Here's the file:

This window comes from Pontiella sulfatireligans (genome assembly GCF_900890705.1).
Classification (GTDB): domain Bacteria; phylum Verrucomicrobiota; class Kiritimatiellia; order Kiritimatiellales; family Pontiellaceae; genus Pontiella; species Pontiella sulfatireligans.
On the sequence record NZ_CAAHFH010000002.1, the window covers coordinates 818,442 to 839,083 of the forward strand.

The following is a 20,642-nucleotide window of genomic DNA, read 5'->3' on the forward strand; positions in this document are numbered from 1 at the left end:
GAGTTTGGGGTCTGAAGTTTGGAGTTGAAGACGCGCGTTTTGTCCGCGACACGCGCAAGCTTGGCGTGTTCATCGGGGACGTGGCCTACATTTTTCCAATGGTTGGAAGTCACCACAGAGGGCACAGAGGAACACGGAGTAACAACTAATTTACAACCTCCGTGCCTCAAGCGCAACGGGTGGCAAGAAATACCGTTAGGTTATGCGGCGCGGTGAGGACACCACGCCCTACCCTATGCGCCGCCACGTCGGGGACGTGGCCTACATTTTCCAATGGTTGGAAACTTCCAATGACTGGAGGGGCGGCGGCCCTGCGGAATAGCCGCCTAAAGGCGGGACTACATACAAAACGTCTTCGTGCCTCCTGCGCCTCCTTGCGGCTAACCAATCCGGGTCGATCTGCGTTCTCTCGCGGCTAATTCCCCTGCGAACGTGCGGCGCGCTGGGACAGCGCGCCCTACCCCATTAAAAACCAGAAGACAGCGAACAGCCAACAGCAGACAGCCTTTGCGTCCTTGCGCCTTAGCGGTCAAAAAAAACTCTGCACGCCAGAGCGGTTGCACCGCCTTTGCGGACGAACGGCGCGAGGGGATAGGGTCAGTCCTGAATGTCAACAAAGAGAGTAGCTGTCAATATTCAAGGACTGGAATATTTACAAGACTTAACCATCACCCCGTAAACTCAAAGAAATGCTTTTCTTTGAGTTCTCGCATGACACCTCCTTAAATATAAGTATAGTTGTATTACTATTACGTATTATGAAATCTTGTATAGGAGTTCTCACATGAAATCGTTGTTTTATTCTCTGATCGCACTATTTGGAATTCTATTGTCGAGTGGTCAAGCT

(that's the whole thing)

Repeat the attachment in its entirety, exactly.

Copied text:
This window comes from Pontiella sulfatireligans (genome assembly GCF_900890705.1).
Classification (GTDB): domain Bacteria; phylum Verrucomicrobiota; class Kiritimatiellia; order Kiritimatiellales; family Pontiellaceae; genus Pontiella; species Pontiella sulfatireligans.
On the sequence record NZ_CAAHFH010000002.1, the window covers coordinates 818,442 to 839,083 of the forward strand.

The following is a 20,642-nucleotide window of genomic DNA, read 5'->3' on the forward strand; positions in this document are numbered from 1 at the left end:
GAGTTTGGGGTCTGAAGTTTGGAGTTGAAGACGCGCGTTTTGTCCGCGACACGCGCAAGCTTGGCGTGTTCATCGGGGACGTGGCCTACATTTTTCCAATGGTTGGAAGTCACCACAGAGGGCACAGAGGAACACGGAGTAACAACTAATTTACAACCTCCGTGCCTCAAGCGCAACGGGTGGCAAGAAATACCGTTAGGTTATGCGGCGCGGTGAGGACACCACGCCCTACCCTATGCGCCGCCACGTCGGGGACGTGGCCTACATTTTCCAATGGTTGGAAACTTCCAATGACTGGAGGGGCGGCGGCCCTGCGGAATAGCCGCCTAAAGGCGGGACTACATACAAAACGTCTTCGTGCCTCCTGCGCCTCCTTGCGGCTAACCAATCCGGGTCGATCTGCGTTCTCTCGCGGCTAATTCCCCTGCGAACGTGCGGCGCGCTGGGACAGCGCGCCCTACCCCATTAAAAACCAGAAGACAGCGAACAGCCAACAGCAGACAGCCTTTGCGTCCTTGCGCCTTAGCGGTCAAAAAAAACTCTGCACGCCAGAGCGGTTGCACCGCCTTTGCGGACGAACGGCGCGAGGGGATAGGGTCAGTCCTGAATGTCAACAAAGAGAGTAGCTGTCAATATTCAAGGACTGGAATATTTACAAGACTTAACCATCACCCCGTAAACTCAAAGAAATGCTTTTCTTTGAGTTCTCGCATGACACCTCCTTAAATATAAGTATAGTTGTATTACTATTACGTATTATGAAATCTTGTATAGGAGTTCTCACATGAAATCGTTGTTTTATTCTCTGATCGCACTATTTGGAATTCTATTGTCGAGTGGTCAAGCT